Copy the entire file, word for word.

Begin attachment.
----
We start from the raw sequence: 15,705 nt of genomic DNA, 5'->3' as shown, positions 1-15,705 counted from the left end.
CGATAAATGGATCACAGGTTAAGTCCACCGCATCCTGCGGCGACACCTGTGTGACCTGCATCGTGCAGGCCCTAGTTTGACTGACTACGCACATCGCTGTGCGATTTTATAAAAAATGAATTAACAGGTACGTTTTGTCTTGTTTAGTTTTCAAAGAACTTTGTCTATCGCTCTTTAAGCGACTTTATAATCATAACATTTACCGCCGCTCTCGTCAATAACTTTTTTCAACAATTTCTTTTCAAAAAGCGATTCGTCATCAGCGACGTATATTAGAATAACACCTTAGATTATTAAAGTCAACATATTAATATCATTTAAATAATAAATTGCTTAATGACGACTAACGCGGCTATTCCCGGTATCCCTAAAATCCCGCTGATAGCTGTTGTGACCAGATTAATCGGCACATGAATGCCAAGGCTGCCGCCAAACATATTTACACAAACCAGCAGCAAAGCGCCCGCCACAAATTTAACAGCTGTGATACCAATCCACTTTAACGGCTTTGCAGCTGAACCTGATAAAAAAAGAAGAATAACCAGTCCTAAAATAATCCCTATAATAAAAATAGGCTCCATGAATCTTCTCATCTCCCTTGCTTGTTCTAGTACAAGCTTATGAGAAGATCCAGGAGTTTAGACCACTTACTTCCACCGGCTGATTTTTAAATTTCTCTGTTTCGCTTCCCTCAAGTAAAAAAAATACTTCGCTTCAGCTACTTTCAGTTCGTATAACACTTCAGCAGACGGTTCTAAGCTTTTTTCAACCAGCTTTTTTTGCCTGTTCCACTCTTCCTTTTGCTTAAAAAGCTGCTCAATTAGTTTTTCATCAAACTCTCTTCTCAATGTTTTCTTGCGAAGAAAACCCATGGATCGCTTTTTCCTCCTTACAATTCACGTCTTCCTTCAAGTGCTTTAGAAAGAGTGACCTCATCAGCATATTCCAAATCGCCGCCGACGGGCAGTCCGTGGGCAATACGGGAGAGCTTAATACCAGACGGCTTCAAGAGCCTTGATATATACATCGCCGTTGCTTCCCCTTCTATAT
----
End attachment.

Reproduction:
We start from the raw sequence: 15,705 nt of genomic DNA, 5'->3' as shown, positions 1-15,705 counted from the left end.
CGATAAATGGATCACAGGTTAAGTCCACCGCATCCTGCGGCGACACCTGTGTGACCTGCATCGTGCAGGCCCTAGTTTGACTGACTACGCACATCGCTGTGCGATTTTATAAAAAATGAATTAACAGGTACGTTTTGTCTTGTTTAGTTTTCAAAGAACTTTGTCTATCGCTCTTTAAGCGACTTTATAATCATAACATTTACCGCCGCTCTCGTCAATAACTTTTTTCAACAATTTCTTTTCAAAAAGCGATTCGTCATCAGCGACGTATATTAGAATAACACCTTAGATTATTAAAGTCAACATATTAATATCATTTAAATAATAAATTGCTTAATGACGACTAACGCGGCTATTCCCGGTATCCCTAAAATCCCGCTGATAGCTGTTGTGACCAGATTAATCGGCACATGAATGCCAAGGCTGCCGCCAAACATATTTACACAAACCAGCAGCAAAGCGCCCGCCACAAATTTAACAGCTGTGATACCAATCCACTTTAACGGCTTTGCAGCTGAACCTGATAAAAAAAGAAGAATAACCAGTCCTAAAATAATCCCTATAATAAAAATAGGCTCCATGAATCTTCTCATCTCCCTTGCTTGTTCTAGTACAAGCTTATGAGAAGATCCAGGAGTTTAGACCACTTACTTCCACCGGCTGATTTTTAAATTTCTCTGTTTCGCTTCCCTCAAGTAAAAAAAATACTTCGCTTCAGCTACTTTCAGTTCGTATAACACTTCAGCAGACGGTTCTAAGCTTTTTTCAACCAGCTTTTTTTGCCTGTTCCACTCTTCCTTTTGCTTAAAAAGCTGCTCAATTAGTTTTTCATCAAACTCTCTTCTCAATGTTTTCTTGCGAAGAAAACCCATGGATCGCTTTTTCCTCCTTACAATTCACGTCTTCCTTCAAGTGCTTTAGAAAGAGTGACCTCATCAGCATATTCCAAATCGCCGCCGACGGGCAGTCCGTGGGCAATACGGGAGAGCTTAATACCAGACGGCTTCAAGAGCCTTGATATATACATCGCCGTTGCTTCCCCTTCTATAT